October 28, 2013
For the better part of a century, the old phone system was a subsidy machine providing rural America with service at the expense of urban and business dialers. When the old copper landline finally bites the dust, what happens to those far from cell towers and fiber optics who've never known the full cost of their service? That question Washington and the phone companies will have to face one day, and credit AT&T in particular with urging the necessary debate. But contrary to what may be gathered from press coverage, the Jersey Shore is not Appalachia.
Mantoloking, a half-square-mile strip of sand with million-dollar homes, took a battering in last year's hurricane. Now the town supposedly is being ravaged again by Verizon's decision not to rebuild the old phone network, leaving residents with a choice of wireless or Comcast's cable. How the town became an object of pity tells more about the media's bag of overused story lines than it does the reality of the copper-to-IP transition. Forbes rates Mantoloking the 139th most expensive town in America. The 2000 Census found it the single richest community in New Jersey.
Like most of America, Mantoloking was already abandoning copper without any encouragement from Hurricane Sandy. Before the storm, 80% of the island's phone traffic was wireless, and much of the rest was Comcast's voice-over-internet service. A better question might be: Why don't the handful who want the copper network preserved reach into their own pockets and pay for it? They could form a nonprofit and call it the Museum of Technology. This would be a nice change of precedent for Mantoloking and other coastal communities, so used to living off subsidized federal flood insurance. Verizon already has received provisional authority to build out its Voice Link system-which uses the cell network to deliver voice and data to fixed addresses. The company is awaiting formal permission to abandon its copper network destroyed by the storm. On nearby Fire Island in New York, under political pressure, Verizon agreed to deploy its fiber network to the island's 300 full-time residents. But Fire Island doesn't have the option of Comcast cable.
Those who cling to circa 1980s analog appliances, to be sure, are inconvenienced by a switch-over to all-digital. Ancient faxes, credit-card readers used by small businesses, and dial-up modems won't work anymore. People whose heart pacemakers report their status monthly over phone lines might have to trade in for a newer model, as they must periodically anyway. The Ned Ludds opposing this transition, however, get most excited about power outages in natural disasters. The copper phone network has its own power source, so landlines keep working when the electric grid goes down (unless, of course, the same winds or flooding take out the phone lines). Another overrated advantage is that your landline number is confined to a fixed location, so 911 knows where you're calling from even if you don't or can't speak. Triangulating on a cellphone signal is still a business of approximation.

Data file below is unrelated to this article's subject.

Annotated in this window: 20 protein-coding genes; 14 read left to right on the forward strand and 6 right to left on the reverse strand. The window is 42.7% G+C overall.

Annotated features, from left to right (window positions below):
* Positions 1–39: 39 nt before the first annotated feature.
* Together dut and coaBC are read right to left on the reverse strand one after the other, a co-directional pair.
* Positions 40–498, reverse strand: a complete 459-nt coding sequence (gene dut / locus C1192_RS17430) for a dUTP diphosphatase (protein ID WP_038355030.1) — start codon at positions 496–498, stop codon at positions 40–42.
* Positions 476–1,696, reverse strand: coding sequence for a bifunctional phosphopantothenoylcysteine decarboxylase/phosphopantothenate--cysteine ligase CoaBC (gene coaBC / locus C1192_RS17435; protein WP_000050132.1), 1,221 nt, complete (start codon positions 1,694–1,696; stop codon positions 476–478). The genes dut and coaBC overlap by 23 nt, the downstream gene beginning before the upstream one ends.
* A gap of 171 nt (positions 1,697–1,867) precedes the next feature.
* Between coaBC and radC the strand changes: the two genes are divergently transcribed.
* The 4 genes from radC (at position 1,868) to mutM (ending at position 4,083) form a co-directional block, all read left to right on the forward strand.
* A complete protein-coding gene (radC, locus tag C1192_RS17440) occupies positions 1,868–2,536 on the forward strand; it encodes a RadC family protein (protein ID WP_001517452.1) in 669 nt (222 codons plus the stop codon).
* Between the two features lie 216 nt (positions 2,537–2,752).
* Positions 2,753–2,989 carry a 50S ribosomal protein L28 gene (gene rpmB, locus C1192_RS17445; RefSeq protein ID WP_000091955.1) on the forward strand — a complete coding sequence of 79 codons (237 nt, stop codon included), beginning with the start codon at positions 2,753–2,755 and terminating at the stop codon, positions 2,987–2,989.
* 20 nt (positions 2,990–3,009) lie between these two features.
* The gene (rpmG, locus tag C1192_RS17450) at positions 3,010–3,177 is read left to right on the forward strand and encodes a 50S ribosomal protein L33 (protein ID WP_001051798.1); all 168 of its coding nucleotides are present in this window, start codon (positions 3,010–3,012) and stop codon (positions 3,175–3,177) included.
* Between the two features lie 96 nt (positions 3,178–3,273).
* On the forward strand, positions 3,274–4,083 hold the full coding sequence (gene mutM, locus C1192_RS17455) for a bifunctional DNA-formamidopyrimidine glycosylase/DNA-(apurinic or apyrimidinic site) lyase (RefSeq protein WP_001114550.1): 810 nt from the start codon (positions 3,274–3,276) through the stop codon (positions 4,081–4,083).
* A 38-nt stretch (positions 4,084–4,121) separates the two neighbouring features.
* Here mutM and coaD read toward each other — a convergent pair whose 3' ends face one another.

These alleged advantages are better described, though, as tradeoffs. Americans benefit on net from a shift to phones that go everywhere and, to boot, provide mobile access to rich information sources. In Hurricane Irene, it was the landlines that failed and the cell towers that kept working. And with each disaster and outage, operators get better at preparing for the next. Cell towers that once had backup batteries now have backup generators. COWs and COLTs-cells on wheels, cells on light trucks-allow service to be quickly restored even when the fixed infrastructure is a mess.
The Federal Communications Commission already has ordained in principle that plain old telephone service must die since soon nobody will be willing to pay for its upkeep. Whether rural America still needs to be subsidized in the digital age-or whether high-cost communications should be deemed an ordinary trade-off for the joys of rural life-is a question Congress will have to answer. That question should be no question for places like Mantoloking, though. Wall Street Journal
DirecTV, Time Warner Cable Inc. and Charter Communications Inc., taking a page from Aereo Inc., are considering capturing free broadcast-TV signals to avoid paying billions of dollars in so-called retransmission fees, said people with knowledge of the deliberations.
Aereo, which charges $8 a month for online access to broadcast TV, is locked in a court battle with CBS Corp. and other media companies over the legality of its service. If Aereo prevails, cable companies could use the same approach to bypass the fees they now pay for network signals, said the people, who asked not to be identified because the discussions are at an early stage. Time Warner Cable has even considered buying Aereo, said one of the people.